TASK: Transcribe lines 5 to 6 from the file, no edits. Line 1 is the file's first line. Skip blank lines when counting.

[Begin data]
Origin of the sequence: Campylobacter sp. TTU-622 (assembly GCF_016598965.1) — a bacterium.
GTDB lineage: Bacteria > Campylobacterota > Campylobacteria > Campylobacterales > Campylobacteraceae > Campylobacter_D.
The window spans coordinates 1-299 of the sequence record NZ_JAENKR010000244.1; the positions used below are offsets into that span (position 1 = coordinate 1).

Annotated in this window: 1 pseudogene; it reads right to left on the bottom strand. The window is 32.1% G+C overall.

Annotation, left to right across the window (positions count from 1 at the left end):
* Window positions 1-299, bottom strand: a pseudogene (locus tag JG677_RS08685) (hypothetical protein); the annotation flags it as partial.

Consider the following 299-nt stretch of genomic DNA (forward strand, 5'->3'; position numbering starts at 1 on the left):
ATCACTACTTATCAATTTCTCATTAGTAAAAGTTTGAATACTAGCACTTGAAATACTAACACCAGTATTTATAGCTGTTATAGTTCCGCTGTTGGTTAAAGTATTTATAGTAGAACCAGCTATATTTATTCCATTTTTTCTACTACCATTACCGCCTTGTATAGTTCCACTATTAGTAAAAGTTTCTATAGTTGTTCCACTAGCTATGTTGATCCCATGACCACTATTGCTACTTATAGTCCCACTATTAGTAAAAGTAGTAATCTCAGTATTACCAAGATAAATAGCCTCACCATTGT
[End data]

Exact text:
Annotation, left to right across the window (positions count from 1 at the left end):
* Window positions 1-299, bottom strand: a pseudogene (locus tag JG677_RS08685) (hypothetical protein); the annotation flags it as partial.